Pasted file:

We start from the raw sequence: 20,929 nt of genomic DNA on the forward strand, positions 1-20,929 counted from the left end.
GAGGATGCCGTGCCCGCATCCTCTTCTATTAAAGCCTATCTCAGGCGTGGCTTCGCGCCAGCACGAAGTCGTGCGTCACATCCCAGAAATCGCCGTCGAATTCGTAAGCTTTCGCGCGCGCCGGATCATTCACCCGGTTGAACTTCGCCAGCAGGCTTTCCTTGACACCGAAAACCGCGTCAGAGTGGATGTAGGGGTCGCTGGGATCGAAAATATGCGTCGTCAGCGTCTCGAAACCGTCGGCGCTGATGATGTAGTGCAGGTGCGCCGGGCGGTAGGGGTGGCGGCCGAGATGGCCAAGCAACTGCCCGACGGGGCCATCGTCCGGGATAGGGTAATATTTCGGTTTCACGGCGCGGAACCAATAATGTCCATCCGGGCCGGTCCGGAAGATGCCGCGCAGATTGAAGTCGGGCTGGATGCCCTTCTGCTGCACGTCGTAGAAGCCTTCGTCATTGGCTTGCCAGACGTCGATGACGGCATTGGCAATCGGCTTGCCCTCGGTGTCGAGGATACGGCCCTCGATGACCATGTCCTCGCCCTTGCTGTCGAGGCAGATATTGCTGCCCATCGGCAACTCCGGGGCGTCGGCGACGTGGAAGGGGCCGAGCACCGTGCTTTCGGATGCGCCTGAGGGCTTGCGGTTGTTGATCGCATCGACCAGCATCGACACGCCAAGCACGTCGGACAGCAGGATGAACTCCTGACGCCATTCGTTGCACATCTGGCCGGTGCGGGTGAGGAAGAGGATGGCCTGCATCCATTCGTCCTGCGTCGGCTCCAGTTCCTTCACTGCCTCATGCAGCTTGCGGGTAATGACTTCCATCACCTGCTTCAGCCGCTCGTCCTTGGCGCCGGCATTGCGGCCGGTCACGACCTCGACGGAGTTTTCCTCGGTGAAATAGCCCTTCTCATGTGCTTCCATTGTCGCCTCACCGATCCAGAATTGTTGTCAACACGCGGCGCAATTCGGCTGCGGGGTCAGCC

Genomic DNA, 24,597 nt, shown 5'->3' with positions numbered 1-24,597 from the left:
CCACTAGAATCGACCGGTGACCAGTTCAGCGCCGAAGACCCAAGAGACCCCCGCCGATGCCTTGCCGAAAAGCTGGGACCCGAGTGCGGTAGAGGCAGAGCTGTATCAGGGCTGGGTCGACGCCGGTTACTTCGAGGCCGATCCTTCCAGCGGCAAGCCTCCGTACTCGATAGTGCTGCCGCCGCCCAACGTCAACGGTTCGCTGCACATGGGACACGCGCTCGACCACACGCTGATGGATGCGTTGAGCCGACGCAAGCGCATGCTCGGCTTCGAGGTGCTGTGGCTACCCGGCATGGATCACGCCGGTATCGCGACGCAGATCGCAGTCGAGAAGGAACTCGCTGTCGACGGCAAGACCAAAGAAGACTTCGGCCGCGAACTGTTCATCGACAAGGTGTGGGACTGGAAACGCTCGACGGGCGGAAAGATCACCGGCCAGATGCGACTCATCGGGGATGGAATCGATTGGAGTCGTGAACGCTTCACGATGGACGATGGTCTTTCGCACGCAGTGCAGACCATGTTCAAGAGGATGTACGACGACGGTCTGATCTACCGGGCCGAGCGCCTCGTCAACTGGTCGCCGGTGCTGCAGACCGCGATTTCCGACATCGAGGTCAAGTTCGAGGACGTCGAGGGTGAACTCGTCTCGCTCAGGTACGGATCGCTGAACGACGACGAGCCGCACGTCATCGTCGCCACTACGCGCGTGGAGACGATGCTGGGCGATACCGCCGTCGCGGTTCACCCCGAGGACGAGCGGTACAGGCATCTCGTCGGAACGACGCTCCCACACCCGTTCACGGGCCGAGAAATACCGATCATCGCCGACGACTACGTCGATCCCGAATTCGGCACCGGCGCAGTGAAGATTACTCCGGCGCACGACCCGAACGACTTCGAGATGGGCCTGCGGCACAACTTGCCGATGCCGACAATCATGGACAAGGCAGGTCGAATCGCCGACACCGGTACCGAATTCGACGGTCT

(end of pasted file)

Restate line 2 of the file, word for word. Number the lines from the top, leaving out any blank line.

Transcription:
GAGGATGCCGTGCCCGCATCCTCTTCTATTAAAGCCTATCTCAGGCGTGGCTTCGCGCCAGCACGAAGTCGTGCGTCACATCCCAGAAATCGCCGTCGAATTCGTAAGCTTTCGCGCGCGCCGGATCATTCACCCGGTTGAACTTCGCCAGCAGGCTTTCCTTGACACCGAAAACCGCGTCAGAGTGGATGTAGGGGTCGCTGGGATCGAAAATATGCGTCGTCAGCGTCTCGAAACCGTCGGCGCTGATGATGTAGTGCAGGTGCGCCGGGCGGTAGGGGTGGCGGCCGAGATGGCCAAGCAACTGCCCGACGGGGCCATCGTCCGGGATAGGGTAATATTTCGGTTTCACGGCGCGGAACCAATAATGTCCATCCGGGCCGGTCCGGAAGATGCCGCGCAGATTGAAGTCGGGCTGGATGCCCTTCTGCTGCACGTCGTAGAAGCCTTCGTCATTGGCTTGCCAGACGTCGATGACGGCATTGGCAATCGGCTTGCCCTCGGTGTCGAGGATACGGCCCTCGATGACCATGTCCTCGCCCTTGCTGTCGAGGCAGATATTGCTGCCCATCGGCAACTCCGGGGCGTCGGCGACGTGGAAGGGGCCGAGCACCGTGCTTTCGGATGCGCCTGAGGGCTTGCGGTTGTTGATCGCATCGACCAGCATCGACACGCCAAGCACGTCGGACAGCAGGATGAACTCCTGACGCCATTCGTTGCACATCTGGCCGGTGCGGGTGAGGAAGAGGATGGCCTGCATCCATTCGTCCTGCGTCGGCTCCAGTTCCTTCACTGCCTCATGCAGCTTGCGGGTAATGACTTCCATCACCTGCTTCAGCCGCTCGTCCTTGGCGCCGGCATTGCGGCCGGTCACGACCTCGACGGAGTTTTCCTCGGTGAAATAGCCCTTCTCATGTGCTTCCATTGTCGCCTCACCGATCCAGAATTGTTGTCAACACGCGGCGCAATTCGGCTGCGGGGTCAGCC